Anastasia Potapova Claims Wimbledon Girls Title in Unusual Finish; Americans Arconada, Liu and McNally Reach Girls Doubles Final
©Colette Lewis 2016--
Not many junior matches end, or don't end, in the case of the Wimbledon girls singles final today, thanks to Hawkeye. Only on a select few courts at the junior slams is the technology even available, and as unfamiliar with it as most juniors are, it rarely has an impact on a match.
But at 6-4, 5-3, with Anastasia Potapova of Russia serving for the match against Dayana Yastremska of Ukraine, she was twice denied, with Yastremska successfully challenging two first serves, each initially called good, on match point.
Potapova, seeded fourth, had already failed to convert on her first three match points with two unforced errors and a Yastremska forehand on the baseline. On attempt No. 4, Potapova hit a first serve, and Yastremska's return sailed long, but after Potapova had celebrated amidst the large Court 1 crowd's ovation, Yastremska challenged the call, and Hawkeye showed the serve was several inches out.
"I can't describe it really," the 15-year-old from Moscow said when asked about the challenge which, at that moment, negated her 6-4, 6-3 victory. "Well, at first time I was starting, like, Oh, my God, I won it. When she says, can I have a challenge please, I'm just like, please, cannot be. Please. No, it was a fault. Well, I lost that point."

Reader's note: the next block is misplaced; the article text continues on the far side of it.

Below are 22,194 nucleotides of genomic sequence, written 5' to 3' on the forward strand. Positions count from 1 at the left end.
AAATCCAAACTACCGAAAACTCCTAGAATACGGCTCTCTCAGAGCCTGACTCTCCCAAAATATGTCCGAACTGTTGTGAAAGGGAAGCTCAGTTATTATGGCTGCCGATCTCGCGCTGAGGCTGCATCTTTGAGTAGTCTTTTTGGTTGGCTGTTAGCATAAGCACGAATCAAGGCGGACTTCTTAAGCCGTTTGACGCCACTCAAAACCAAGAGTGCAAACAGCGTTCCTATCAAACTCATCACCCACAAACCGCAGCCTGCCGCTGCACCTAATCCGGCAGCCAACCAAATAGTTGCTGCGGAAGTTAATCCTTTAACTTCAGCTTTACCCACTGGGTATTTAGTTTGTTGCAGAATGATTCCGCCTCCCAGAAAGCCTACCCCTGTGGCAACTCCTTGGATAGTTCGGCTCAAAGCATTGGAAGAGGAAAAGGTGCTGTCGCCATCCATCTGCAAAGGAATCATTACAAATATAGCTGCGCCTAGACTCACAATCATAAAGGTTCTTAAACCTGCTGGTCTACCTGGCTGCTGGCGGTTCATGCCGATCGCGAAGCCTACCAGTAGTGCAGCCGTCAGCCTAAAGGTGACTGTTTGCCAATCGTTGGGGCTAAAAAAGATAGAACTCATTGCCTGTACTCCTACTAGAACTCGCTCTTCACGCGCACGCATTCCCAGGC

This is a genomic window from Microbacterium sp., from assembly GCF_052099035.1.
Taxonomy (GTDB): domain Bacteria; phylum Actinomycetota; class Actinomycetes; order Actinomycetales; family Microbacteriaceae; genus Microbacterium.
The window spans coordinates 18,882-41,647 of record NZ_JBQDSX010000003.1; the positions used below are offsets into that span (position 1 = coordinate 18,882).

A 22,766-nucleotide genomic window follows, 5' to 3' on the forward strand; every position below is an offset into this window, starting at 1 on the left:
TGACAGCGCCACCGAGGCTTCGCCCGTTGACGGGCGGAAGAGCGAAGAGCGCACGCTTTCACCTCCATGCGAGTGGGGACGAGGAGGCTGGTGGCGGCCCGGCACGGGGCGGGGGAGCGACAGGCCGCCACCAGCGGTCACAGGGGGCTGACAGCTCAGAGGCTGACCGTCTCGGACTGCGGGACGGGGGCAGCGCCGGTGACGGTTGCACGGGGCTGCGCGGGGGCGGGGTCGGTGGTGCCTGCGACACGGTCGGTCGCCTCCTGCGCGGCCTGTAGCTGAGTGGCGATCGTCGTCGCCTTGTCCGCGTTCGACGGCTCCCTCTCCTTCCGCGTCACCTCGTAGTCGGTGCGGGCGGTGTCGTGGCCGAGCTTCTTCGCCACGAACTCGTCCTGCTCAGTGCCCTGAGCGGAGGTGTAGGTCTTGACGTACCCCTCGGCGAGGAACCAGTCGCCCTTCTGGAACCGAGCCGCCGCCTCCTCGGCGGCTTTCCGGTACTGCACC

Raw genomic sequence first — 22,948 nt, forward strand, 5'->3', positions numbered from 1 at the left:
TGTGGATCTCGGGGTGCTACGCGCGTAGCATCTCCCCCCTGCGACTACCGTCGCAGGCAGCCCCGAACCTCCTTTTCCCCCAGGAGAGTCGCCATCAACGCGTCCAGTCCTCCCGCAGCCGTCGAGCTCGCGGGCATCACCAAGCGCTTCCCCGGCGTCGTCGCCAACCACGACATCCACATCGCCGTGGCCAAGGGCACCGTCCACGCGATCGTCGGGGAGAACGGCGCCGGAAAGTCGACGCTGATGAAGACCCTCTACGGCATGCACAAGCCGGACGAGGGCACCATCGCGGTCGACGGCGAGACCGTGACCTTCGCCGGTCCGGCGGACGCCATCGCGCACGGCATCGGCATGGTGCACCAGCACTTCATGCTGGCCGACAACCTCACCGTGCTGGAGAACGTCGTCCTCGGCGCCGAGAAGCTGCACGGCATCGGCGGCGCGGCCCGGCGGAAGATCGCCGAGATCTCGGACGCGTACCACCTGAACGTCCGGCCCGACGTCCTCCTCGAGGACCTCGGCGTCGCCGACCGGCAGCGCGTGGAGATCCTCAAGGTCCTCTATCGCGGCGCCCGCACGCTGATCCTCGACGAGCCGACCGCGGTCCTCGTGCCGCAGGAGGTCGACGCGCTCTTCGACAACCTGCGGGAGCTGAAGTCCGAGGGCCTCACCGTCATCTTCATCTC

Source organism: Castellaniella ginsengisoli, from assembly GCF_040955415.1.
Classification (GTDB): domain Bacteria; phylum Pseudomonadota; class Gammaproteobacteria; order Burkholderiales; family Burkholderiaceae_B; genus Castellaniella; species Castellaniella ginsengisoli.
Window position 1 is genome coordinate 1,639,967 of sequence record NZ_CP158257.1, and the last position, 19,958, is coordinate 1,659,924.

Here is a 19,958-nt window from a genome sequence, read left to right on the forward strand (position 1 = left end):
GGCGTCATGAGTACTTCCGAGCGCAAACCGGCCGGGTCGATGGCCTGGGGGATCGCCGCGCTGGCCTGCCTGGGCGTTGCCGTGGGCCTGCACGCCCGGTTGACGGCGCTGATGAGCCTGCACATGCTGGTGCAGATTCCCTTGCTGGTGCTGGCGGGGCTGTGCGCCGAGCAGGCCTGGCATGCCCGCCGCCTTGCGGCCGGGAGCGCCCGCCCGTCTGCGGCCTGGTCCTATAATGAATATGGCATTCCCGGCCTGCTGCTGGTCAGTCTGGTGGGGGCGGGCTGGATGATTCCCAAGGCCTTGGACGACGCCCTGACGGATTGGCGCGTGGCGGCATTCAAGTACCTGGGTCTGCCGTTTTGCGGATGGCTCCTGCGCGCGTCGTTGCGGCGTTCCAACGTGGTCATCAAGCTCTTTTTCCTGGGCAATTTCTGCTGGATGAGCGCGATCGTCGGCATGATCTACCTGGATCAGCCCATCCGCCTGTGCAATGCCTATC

Potapova did manage to get her second serve in, but hit a backhand long. On the next point, Yastremska missed a forehand, giving Potapova another match point, her fifth. Again she hit a first serve that produced an error and no call from the line judge or chair umpire. She again celebrated, slamming a ball down on the court as if to say you can't take away my moment this time. But although this serve was closer to being in, Hawkeye again saved Yastremska, and, in a deja vu of the first scene, Potapova made her second serve but lost the point, missing a backhand.
"And then, like, same situation," Potapova said. "I did the first serve. She had mistake. Like, can I have a challenge please? I'm just like, please, this can't be like second time," Potapova recounted in the media conference, crossing her fingers to indicate what she was feeling on that second review.
Another match point, with the crowd roaring now as both girls battled themselves and each other, ended with a Potapova double fault. She then hit a good serve, with Yastremska's return going long, to earn match point No. 7. This time Potapova's first serve was good, with no challenge forthcoming, and when Yastremska netted a forehand, the crowd's enthusiastic applause swelled as the two girls embraced at the net. A lengthy standing ovation ensued, with the fans showing appreciation for both the quality of play and the composure of both players.
No. 7 seed Yastremska said she felt "lucky" to win the challenges, but immediately focused on the point at hand, not on what had just happened. After a quick start, in which she took a 2-0 lead, Yastremska had difficulty holding serve during the rest of the match, but she never looked frustrated or resigned to a loss.